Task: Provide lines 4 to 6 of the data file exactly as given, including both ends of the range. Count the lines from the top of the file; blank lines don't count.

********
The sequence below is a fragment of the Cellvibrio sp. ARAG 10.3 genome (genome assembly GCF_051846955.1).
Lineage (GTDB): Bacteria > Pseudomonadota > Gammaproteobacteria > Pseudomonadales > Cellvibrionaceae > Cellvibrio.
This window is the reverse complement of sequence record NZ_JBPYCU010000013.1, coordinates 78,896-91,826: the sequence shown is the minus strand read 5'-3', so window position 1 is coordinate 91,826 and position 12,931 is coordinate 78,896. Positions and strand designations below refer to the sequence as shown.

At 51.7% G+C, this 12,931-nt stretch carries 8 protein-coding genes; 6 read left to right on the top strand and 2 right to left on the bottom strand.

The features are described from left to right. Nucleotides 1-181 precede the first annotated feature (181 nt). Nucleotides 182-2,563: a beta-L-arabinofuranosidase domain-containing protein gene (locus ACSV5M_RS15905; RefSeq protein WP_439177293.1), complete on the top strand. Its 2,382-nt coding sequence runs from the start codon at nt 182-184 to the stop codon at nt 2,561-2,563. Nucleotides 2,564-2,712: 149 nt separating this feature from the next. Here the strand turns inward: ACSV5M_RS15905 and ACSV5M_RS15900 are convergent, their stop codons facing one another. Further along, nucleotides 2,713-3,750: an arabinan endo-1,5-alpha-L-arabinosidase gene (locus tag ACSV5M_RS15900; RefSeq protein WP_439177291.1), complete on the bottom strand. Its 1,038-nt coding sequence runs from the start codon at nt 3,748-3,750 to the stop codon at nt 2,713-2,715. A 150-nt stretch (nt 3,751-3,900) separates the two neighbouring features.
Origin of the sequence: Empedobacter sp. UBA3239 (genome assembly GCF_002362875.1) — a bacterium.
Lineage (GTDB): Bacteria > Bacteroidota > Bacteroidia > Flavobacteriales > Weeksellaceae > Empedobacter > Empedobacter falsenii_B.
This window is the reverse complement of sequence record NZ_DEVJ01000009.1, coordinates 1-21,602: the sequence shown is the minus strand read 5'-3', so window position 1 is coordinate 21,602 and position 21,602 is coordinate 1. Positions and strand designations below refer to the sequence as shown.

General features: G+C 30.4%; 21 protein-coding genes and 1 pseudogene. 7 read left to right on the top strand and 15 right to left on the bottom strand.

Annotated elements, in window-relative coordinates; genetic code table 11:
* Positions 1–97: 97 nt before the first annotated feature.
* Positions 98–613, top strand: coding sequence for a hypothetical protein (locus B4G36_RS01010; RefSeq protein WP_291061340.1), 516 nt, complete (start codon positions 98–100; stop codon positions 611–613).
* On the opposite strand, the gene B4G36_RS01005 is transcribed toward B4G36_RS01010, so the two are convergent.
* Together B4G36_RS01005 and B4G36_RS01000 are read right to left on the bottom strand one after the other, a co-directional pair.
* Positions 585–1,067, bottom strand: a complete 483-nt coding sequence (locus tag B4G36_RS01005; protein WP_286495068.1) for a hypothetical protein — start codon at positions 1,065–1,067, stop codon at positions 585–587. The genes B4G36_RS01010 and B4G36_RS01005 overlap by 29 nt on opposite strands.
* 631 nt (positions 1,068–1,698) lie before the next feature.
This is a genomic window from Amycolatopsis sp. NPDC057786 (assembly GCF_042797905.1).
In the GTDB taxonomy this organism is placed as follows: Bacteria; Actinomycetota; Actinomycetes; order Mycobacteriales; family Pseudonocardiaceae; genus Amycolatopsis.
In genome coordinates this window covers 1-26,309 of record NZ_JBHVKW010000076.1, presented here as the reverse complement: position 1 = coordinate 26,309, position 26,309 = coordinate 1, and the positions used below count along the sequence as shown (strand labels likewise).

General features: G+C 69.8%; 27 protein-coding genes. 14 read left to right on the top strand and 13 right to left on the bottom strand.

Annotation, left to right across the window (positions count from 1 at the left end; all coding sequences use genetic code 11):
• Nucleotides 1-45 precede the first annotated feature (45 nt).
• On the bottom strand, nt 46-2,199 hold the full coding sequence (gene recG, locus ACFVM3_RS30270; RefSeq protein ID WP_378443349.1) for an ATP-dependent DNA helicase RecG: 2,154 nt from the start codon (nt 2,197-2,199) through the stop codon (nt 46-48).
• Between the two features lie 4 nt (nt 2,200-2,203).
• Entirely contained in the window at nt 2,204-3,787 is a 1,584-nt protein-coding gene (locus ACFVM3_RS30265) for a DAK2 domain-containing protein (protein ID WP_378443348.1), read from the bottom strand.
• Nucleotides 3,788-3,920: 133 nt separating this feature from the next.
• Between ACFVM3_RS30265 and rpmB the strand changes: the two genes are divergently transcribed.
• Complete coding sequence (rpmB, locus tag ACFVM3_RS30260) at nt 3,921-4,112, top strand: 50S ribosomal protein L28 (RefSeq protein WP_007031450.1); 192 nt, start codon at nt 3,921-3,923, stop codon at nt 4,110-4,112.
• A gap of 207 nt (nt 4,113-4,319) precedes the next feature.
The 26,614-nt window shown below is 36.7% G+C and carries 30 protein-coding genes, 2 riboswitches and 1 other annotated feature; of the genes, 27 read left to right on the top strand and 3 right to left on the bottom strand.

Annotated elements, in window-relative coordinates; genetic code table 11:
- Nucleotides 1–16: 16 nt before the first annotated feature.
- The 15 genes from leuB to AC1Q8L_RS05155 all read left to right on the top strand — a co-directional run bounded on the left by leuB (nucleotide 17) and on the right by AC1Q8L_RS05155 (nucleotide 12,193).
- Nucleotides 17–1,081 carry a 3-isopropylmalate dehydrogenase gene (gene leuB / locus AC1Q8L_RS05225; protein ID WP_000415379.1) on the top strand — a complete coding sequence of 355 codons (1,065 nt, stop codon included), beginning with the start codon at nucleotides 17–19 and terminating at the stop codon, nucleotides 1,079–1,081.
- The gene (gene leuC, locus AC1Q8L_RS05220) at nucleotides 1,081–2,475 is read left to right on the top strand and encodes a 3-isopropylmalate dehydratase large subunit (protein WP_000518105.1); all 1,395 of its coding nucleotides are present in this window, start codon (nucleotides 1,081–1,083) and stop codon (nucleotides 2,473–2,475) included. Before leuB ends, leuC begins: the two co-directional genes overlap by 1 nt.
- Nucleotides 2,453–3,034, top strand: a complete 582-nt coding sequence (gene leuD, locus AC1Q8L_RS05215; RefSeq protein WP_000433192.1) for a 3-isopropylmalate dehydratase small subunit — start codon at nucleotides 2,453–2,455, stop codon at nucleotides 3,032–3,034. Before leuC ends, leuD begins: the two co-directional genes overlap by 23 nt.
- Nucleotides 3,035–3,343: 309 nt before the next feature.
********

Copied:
At 51.7% G+C, this 12,931-nt stretch carries 8 protein-coding genes; 6 read left to right on the top strand and 2 right to left on the bottom strand.

The features are described from left to right. Nucleotides 1-181 precede the first annotated feature (181 nt). Nucleotides 182-2,563: a beta-L-arabinofuranosidase domain-containing protein gene (locus ACSV5M_RS15905; RefSeq protein WP_439177293.1), complete on the top strand. Its 2,382-nt coding sequence runs from the start codon at nt 182-184 to the stop codon at nt 2,561-2,563. Nucleotides 2,564-2,712: 149 nt separating this feature from the next. Here the strand turns inward: ACSV5M_RS15905 and ACSV5M_RS15900 are convergent, their stop codons facing one another. Further along, nucleotides 2,713-3,750: an arabinan endo-1,5-alpha-L-arabinosidase gene (locus tag ACSV5M_RS15900; RefSeq protein WP_439177291.1), complete on the bottom strand. Its 1,038-nt coding sequence runs from the start codon at nt 3,748-3,750 to the stop codon at nt 2,713-2,715. A 150-nt stretch (nt 3,751-3,900) separates the two neighbouring features.
Origin of the sequence: Empedobacter sp. UBA3239 (genome assembly GCF_002362875.1) — a bacterium.